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Wednesday April 30th, 2014

Earth From Space

Earth From Space

New Exhibit Now On Display in Tombaugh Theater


(Alamogordo, New Mexico) - In the skies above us every day, high-tech imaging satellites are constantly circling, capturing sophisticated images of conditions and events on the surface of the Earth. Producing remarkable images, these satellites provide geologists, meteorologists, and other scientists incredibly precise images with which to study the Earth’s environmental cycles, natural disasters, and man-made ecological effects. They have also provided a fascinating view of the incredible beauty of the Earth, as seen from space.

Andrew Johnston, geographer and curator at the Smithsonian’s National Air and Space Museum’s Center for Earth and Planetary Studies, collaborated with other organizations to create the travelling exhibit Earth from Space, featuring 40 beautifully detailed satellite images of the planet. From the swirling arms of a massive hurricane and the grid-like pattern of Kansas farmland to the triangular shadows cast by the Great Pyramids and the sinuous channels entering the Arctic Ocean, this award winning exhibit offers a thought provoking presentation.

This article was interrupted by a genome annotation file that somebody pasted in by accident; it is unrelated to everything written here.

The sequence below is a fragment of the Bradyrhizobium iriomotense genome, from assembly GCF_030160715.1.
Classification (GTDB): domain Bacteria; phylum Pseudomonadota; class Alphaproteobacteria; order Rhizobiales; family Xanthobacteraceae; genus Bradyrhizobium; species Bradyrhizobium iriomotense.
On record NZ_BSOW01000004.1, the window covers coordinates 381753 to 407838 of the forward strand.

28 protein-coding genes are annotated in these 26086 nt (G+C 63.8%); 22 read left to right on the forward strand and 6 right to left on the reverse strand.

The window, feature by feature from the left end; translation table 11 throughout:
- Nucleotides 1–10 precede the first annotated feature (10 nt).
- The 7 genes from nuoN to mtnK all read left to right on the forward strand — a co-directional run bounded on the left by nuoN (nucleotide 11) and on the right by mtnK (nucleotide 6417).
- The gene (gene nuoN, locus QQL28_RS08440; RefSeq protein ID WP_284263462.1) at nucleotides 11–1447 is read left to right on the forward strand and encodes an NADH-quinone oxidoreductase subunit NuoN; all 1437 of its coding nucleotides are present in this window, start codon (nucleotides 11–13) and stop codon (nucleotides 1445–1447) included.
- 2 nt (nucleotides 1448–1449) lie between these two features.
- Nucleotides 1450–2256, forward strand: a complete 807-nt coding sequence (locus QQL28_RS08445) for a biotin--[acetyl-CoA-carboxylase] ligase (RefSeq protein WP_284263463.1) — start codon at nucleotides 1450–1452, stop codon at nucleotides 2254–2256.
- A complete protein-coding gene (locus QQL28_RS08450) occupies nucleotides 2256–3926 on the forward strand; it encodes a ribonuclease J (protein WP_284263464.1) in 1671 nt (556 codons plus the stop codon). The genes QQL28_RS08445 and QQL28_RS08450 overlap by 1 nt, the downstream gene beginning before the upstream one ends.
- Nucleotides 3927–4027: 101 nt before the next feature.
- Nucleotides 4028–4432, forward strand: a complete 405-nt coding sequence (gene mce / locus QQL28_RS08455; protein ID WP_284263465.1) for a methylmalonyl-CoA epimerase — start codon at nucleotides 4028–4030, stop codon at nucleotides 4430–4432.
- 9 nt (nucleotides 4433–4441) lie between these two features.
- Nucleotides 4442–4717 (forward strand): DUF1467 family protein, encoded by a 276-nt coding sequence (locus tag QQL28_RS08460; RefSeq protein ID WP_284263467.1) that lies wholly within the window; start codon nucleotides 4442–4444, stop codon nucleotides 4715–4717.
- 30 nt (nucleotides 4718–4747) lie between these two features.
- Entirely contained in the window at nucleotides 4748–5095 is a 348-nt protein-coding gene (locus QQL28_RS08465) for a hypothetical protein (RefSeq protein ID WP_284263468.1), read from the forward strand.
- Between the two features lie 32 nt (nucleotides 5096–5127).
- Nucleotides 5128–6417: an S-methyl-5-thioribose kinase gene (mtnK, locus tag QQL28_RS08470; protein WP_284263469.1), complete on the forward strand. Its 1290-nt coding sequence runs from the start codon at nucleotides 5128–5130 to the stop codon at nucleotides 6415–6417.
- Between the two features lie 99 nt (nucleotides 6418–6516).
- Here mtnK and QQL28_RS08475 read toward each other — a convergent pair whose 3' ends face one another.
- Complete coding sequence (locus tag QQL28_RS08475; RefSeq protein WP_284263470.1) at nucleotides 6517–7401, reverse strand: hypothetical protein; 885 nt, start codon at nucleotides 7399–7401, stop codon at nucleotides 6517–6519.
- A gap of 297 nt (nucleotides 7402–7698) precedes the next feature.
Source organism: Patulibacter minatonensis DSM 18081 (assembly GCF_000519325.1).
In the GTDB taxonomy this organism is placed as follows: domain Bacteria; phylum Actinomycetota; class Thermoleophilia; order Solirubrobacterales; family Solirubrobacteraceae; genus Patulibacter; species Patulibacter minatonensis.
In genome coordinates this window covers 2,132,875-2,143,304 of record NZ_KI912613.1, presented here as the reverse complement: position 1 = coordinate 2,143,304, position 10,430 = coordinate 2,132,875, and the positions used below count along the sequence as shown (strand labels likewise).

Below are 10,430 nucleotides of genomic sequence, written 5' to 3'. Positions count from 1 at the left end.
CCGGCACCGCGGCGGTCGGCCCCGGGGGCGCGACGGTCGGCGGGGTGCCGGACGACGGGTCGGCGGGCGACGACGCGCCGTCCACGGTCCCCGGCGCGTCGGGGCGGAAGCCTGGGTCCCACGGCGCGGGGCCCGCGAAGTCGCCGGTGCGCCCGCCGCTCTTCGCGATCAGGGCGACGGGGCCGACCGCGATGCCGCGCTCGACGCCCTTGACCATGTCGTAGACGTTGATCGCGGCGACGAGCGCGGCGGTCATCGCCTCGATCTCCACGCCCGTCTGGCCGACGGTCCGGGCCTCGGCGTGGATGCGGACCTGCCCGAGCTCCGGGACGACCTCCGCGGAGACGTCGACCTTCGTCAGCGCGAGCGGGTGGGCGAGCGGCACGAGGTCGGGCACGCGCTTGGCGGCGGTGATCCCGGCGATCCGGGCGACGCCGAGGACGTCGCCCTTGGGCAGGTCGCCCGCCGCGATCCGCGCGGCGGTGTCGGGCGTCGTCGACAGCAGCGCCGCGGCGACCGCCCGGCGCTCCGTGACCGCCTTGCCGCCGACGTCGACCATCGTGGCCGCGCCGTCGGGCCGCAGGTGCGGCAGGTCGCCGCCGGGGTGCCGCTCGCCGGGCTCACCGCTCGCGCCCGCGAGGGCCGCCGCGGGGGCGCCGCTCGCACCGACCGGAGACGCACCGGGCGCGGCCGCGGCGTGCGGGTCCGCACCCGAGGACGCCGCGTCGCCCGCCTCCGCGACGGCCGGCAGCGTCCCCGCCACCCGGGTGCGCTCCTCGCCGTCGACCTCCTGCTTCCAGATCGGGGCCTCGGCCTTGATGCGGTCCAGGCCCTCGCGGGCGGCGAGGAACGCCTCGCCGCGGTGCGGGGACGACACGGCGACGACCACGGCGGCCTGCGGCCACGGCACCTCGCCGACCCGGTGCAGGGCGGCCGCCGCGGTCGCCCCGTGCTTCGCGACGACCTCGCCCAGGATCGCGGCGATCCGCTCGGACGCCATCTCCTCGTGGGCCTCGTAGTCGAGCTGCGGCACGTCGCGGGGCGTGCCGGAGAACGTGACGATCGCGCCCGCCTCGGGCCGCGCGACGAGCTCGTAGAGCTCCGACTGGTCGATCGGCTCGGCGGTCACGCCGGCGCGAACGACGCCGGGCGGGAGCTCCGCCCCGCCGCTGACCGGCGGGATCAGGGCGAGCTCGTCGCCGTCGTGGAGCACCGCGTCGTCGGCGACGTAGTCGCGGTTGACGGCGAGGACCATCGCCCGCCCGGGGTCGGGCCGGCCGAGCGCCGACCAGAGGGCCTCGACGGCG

Now on temporary display inside the Clyde W. Tombaugh Theater at the New Mexico Museum of Space History, Earth from Space explains in stunning detail how satellite imagery is gathered, explores the remote sensing technology used to gather the images, and discusses the individual satellites whose images are on display.

IMAX movies currently showing at the Tombaugh Theater are Tornado Alley and Hubble. Tornado Alley is a heart-pounding science adventure, following leading researchers Joshua Wurman, Karen Kosiba and Don Burgess, along with the scientists of VORTEX2, on their quest to penetrate a tornado’s inner workings. Hubble takes moviegoers on a journey through distant galaxies to explore the grandeur and mysteries of our celestial surroundings, and on a space-walk with astronauts as they attempt some of the most difficult and important tasks in NASA’s history.

The Clyde W. Tombaugh IMAX Dome Theater is located on the campus of the New Mexico Museum of Space History, top of Hwy 2001, Alamogordo, NM. The New Mexico Museum of Space History is a division of the NM Department of Cultural Affairs. For more information, call 575-437-2840 or toll free 1-877-333-6589 or visit the website at